Beech AT-11 Kansan
Used to train bombardiers during World War Two, the design was based on the popular Model 18 “Twin Beech” which was very popular as a fast, comfortable, business transport.
Civilian registration: N64463
Manufacturer’s serial: 4534
Ex-military serial: 42-37538
Wingspan: 47 feet 8 inches
Length: 34 feet 2 inches
Height: 9 feet 8 inches
Engine: two Pratt & Whitney R-985-AN-1 Wasp Junior nine-cylinder radial 450 hp each
Seating capacity: 6 (pilot + five passengers)
Speeds top: 215 mph cruise: 200 mph landing: 100 mph
G limits: +3.8 – 2
Ceilings cruise: 5,000 feet (as flown today) maximum: 21,200 feet
Range: 910 miles
Fuel capacity: 200 gallons
Fuel consumption: 45 gph
Weights gross: 8,195 lbs empty: 5,600 lbs
two .30 inch machine guns mounted in dorsal fuselage turret 10 100 lb bombs
Number built: 5,204 military versions, including 1,178 AT-11s
Before there was an AT-11, there was Beech Aircraft Company
of Wichita, Kansas. For decades, the nickname “Beechcraft” applied
to all Beech designs, starting with the Model 18, which flew for the first time in January 1937. The 18 was soon nicknamed the “Twin Beech.”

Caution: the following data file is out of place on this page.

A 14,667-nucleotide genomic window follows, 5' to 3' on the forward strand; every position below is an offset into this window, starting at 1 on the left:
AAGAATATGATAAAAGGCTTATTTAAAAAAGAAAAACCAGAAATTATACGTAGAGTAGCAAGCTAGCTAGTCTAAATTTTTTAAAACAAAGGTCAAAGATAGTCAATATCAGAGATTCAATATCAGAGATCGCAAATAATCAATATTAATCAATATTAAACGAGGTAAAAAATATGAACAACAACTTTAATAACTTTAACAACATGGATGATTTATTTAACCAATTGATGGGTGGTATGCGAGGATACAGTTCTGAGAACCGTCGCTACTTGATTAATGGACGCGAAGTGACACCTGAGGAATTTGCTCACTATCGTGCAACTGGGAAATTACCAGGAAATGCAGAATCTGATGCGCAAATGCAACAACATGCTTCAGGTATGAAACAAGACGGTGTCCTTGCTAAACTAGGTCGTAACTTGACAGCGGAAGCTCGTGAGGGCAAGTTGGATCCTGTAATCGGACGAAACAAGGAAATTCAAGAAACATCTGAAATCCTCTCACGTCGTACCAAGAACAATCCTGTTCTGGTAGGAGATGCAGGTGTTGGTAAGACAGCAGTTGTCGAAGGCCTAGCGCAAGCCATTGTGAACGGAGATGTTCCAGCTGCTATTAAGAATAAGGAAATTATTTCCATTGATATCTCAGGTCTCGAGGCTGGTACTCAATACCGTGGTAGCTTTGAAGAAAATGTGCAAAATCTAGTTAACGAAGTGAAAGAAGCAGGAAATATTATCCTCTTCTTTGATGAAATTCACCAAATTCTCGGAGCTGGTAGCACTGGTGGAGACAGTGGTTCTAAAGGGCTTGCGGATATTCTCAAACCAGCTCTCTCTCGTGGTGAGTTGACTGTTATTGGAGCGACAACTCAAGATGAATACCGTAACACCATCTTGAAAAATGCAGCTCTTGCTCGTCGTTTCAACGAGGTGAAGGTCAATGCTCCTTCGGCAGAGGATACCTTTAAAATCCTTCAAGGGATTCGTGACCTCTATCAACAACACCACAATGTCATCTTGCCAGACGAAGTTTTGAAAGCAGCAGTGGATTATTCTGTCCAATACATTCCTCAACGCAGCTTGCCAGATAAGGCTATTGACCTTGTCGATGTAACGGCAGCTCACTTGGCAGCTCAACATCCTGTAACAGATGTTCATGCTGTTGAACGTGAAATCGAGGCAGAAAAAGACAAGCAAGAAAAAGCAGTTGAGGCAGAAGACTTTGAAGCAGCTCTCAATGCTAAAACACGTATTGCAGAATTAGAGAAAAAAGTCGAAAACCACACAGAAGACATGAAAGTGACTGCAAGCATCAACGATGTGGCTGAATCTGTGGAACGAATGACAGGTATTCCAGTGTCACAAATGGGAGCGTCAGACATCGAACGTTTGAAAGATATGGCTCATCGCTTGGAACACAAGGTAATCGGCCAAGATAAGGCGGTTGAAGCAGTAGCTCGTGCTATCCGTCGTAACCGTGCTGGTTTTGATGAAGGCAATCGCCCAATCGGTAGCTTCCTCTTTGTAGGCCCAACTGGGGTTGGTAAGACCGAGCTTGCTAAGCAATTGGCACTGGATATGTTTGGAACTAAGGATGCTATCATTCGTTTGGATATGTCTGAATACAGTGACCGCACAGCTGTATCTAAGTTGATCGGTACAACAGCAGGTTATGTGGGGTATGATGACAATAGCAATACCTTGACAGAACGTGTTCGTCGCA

First flights were made by TWA pilots James N. Peyton and Jack Thornberg. Peyton noted, “This aircraft was outstanding in its class.
It exceeded all its estimated performance figures.” Thornberg said,
“The ‘Twin Beech’ was the greatest airplane of its kind I have ever flown.”
In 1939, the Republic of China ordered 20 Beech 18s modified
to serve as bomber trainers equipped with clear plastic noses,
a gun turret on the top of the fuselage, and a machine gun mount
placed in the floor of the rear fuselage. The modifications included
a bomb bay, which held up to twenty 25 lb bombs.
The first US military orders for the type (designated C-45) were placed in 1940. In 1941, General Henry (“Hap”) Arnold visited the
Beech aircraft factory and placed the first order for trainer versions
of the aircraft to be used by the US Army Air Forces (USAAF).
Using the same basic airframe other US versions were
manufactured for the USAAF as the AT-7 Navigator, C-45
Expeditor, F-2 (reconnaissance), the US Navy as the JRB
(transport) and SNB (trainer). Military forces, including those
of Canada, Turkey, The Netherlands, China and US, purchased
5,204 examples of the type.
Most US-trained pilots, bombardiers, air gunners and navigators flew AT-11s before joining operational units.
Of the 1,178 built during World War Two, fewer than 10 AT-11s fly
today in their original configuration.